No such “resume tape” is needed. Mr. Lauer isn’t going anywhere. This spring he agreed to a long-term contract to stay put at “Today.” Why not? In terms of star value, salary and clout, following Tom Brokaw’s long-ago path from “Today” to “Nightly News” would be a step down for Mr. Lauer in 2012, even if he was of mind to engineer it.
Make no mistake: “Today” is a huge, profitable, powerful enterprise, which may have helped Ms. Curry think that what she does there automatically has value. And now she understandably may wonder how she failed.
Hasn’t she done everything asked of her? So far this week, she has interviewed both leads of “The Amazing Spider-Man,” handled a cooking segment, debriefed a show-biz journalist for a segment called “What’s Up: Celebrity,” and pitched in on her program’s day-after-day coverage of bullied bus monitor Karen Klein — on Tuesday, Ms. Curry welcomed the Greece, N.Y., grandmother to Studio 1A.
Besides, how do you measure Ms. Curry’s day-to-day performance when morning ratings are skewed by an ever-escalating arms race of stunting between “Today” and “GMA,” where, in the first two hours when they go head-to-head, no gimmick is spared and no retaliatory strike is too outrageous (witness Sarah Palin snagged as a “Today” guest host in May to blunt the anticipated audience spike when Katie Couric guest-hosted on “GMA”).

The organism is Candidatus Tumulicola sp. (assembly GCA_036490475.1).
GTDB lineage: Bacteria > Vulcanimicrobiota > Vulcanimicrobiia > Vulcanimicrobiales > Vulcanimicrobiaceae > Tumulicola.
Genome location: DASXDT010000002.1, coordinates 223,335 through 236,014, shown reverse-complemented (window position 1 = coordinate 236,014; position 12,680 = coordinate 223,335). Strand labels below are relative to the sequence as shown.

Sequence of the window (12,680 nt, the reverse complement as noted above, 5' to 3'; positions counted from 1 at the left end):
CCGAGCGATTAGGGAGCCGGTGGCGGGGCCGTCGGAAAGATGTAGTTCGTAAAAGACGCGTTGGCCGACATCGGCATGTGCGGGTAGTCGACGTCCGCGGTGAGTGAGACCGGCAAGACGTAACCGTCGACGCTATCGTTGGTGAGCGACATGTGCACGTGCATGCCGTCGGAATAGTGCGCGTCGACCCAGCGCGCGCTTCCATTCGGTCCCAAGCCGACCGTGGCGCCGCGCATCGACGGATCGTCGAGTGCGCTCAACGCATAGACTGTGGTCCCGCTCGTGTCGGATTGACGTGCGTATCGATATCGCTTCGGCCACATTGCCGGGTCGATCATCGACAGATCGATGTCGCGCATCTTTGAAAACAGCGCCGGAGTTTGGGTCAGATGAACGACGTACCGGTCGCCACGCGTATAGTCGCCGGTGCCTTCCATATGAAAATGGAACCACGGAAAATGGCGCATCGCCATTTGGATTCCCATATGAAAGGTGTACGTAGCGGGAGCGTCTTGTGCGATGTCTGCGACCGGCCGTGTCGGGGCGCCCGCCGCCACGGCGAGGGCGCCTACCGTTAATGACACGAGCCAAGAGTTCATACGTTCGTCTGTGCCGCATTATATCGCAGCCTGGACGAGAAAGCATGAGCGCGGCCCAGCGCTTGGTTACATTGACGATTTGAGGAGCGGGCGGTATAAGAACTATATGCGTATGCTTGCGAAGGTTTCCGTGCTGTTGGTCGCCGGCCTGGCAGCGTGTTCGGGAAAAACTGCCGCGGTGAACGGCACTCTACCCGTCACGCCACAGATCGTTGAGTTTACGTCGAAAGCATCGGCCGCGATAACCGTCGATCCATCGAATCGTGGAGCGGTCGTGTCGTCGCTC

Already, a guessing game is under way about who will replace her. Savannah Guthrie, who co-hosts the four-hour extravaganza’s third hour, is poised at the top of the list of Ms. Curry’s possible replacements.
But beware: A quarter-century ago, Deborah Norville was vaulted to the anchor desk beside Bryant Gumbel, which left viewers thinking she had pushed out the beloved Jane Pauley. This led to a backlash from her sympathetic fans, with “GMA” the ratings beneficiary. Little more than a year later, Ms. Norville was gone.
As for Ms. Curry, whose sometimes serious reporting is easily lost in her show’s overwhelming foolishness, a departure from “Today” might actually be fitting. If she’s really a serious journalist — or believes she is, at least — she’s in the wrong place.
By Elaine Donnelly
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